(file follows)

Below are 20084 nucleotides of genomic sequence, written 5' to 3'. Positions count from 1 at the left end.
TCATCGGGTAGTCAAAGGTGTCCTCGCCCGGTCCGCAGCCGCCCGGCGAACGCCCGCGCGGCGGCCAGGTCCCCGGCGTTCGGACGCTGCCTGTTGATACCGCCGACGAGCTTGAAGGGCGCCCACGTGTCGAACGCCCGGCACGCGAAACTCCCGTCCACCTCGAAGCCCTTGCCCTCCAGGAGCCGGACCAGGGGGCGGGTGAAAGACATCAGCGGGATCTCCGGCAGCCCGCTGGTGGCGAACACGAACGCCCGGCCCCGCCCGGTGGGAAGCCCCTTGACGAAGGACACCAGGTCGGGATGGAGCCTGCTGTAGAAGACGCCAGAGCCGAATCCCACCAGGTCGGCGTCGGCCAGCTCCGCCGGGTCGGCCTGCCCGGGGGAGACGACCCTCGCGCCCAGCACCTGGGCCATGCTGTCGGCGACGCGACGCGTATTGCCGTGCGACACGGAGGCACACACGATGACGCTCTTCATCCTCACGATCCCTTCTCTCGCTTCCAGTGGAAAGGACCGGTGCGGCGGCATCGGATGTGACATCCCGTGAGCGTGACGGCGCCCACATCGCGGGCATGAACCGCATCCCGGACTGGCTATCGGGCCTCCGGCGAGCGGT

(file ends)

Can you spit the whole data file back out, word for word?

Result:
Below are 20084 nucleotides of genomic sequence, written 5' to 3'. Positions count from 1 at the left end.
TCATCGGGTAGTCAAAGGTGTCCTCGCCCGGTCCGCAGCCGCCCGGCGAACGCCCGCGCGGCGGCCAGGTCCCCGGCGTTCGGACGCTGCCTGTTGATACCGCCGACGAGCTTGAAGGGCGCCCACGTGTCGAACGCCCGGCACGCGAAACTCCCGTCCACCTCGAAGCCCTTGCCCTCCAGGAGCCGGACCAGGGGGCGGGTGAAAGACATCAGCGGGATCTCCGGCAGCCCGCTGGTGGCGAACACGAACGCCCGGCCCCGCCCGGTGGGAAGCCCCTTGACGAAGGACACCAGGTCGGGATGGAGCCTGCTGTAGAAGACGCCAGAGCCGAATCCCACCAGGTCGGCGTCGGCCAGCTCCGCCGGGTCGGCCTGCCCGGGGGAGACGACCCTCGCGCCCAGCACCTGGGCCATGCTGTCGGCGACGCGACGCGTATTGCCGTGCGACACGGAGGCACACACGATGACGCTCTTCATCCTCACGATCCCTTCTCTCGCTTCCAGTGGAAAGGACCGGTGCGGCGGCATCGGATGTGACATCCCGTGAGCGTGACGGCGCCCACATCGCGGGCATGAACCGCATCCCGGACTGGCTATCGGGCCTCCGGCGAGCGGT